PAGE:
NASHVILLE - Calling Congress "broken" and in need of repair, state Sen. Eric Stewart of Franklin County said Thursday he is running for the Democratic nomination in Tennessee's 4th Congressional District.
Stewart, D-Belvidere, promised in a news release to set partisanship aside and work to protect the nation's "commitment to seniors" as well as create jobs to revive the economy and reduce the federal deficit.
"Congress is broken and all we see is fighting, political posturing and gridlock from the folks we sent there to work on our behalf and solve the serious problems we face," Stewart said. "People are struggling. Unemployment remains too high."
The 4th District is represented by freshman U.S. Rep. Scott DesJarlais, R-Tenn. DesJarlais, a Jasper, Tenn., physician, ousted incumbent Democrat Lincoln Davis in the 2010 GOP wave that swept both Tennessee and much of the country.
In a statement, DesJarlais said Thursday that "my focus is on the upcoming [congressional] super committee recommendation and how to best reduce our national debt. There will be a time to focus on the campaign, but it isn't now."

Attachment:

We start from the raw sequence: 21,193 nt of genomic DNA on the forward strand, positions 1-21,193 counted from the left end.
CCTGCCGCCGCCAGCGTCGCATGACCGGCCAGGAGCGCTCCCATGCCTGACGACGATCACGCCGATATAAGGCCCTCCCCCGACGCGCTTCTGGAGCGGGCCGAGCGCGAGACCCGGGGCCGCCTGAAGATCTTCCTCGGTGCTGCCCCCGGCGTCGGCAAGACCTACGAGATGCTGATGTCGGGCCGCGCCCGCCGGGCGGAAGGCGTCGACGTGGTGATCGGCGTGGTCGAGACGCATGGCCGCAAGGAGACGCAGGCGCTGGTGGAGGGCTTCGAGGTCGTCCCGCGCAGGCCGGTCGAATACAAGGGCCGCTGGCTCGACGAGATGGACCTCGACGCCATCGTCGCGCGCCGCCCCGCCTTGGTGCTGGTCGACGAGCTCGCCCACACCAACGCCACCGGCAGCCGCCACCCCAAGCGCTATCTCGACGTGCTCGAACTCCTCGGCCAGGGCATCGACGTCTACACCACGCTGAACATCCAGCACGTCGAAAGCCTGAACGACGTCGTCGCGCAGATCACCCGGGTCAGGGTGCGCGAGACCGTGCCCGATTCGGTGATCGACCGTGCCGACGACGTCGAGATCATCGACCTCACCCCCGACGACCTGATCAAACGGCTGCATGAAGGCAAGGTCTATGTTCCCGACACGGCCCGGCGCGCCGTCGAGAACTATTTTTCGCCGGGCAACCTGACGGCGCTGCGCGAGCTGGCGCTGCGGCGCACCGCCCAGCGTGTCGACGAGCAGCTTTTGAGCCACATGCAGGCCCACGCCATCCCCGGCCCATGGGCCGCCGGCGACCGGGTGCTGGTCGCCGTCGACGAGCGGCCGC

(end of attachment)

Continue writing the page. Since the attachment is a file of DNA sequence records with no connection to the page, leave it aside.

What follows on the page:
Meanwhile, it remains to be seen what the sprawling congressional district, which includes 21 East and Middle Tennessee counties and parts of three others, will look like in 2012. It now includes Democratic-leaning Grundy, Marion and Sequatchie counties.
All nine of the state's congressional districts will be redrawn by the Republican-controlled General Assembly next year, based on numbers from the 2010 U.S. census. And the powerful state Senate Republican caucus chairman, Bill Ketron, R-Murfreesboro, has shown interest in moving his home county, Rutherford, into the 4th District.
Ketron has not ruled out challenging DesJarlais in the GOP primary.
Stewart, 39, is finishing up his first term in the Senate. With Republicans in charge of Senate redistricting, Stewart's own Senate district could change substantially.
By choosing not to run for re-election to the Senate, Stewart, a former Franklin County commissioner, is staking all on the congressional bid.
"I know there are going to be hardworking Tennesseans all throughout the district that we can take a message to, and I feel like we can win this race," Stewart said Thursday by telephone.
Stewart is already taking DesJarlais to task on his vote for a U.S. House budget plan that he said "had these Medicare vouchers in it, which quite honestly does end Medicare as we know it."
A businessman, Stewart recently sold his insurance agency to focus efforts on the family's home-improvement business. His father is mayor of Franklin County. Stewart and his wife, Judy, have two children.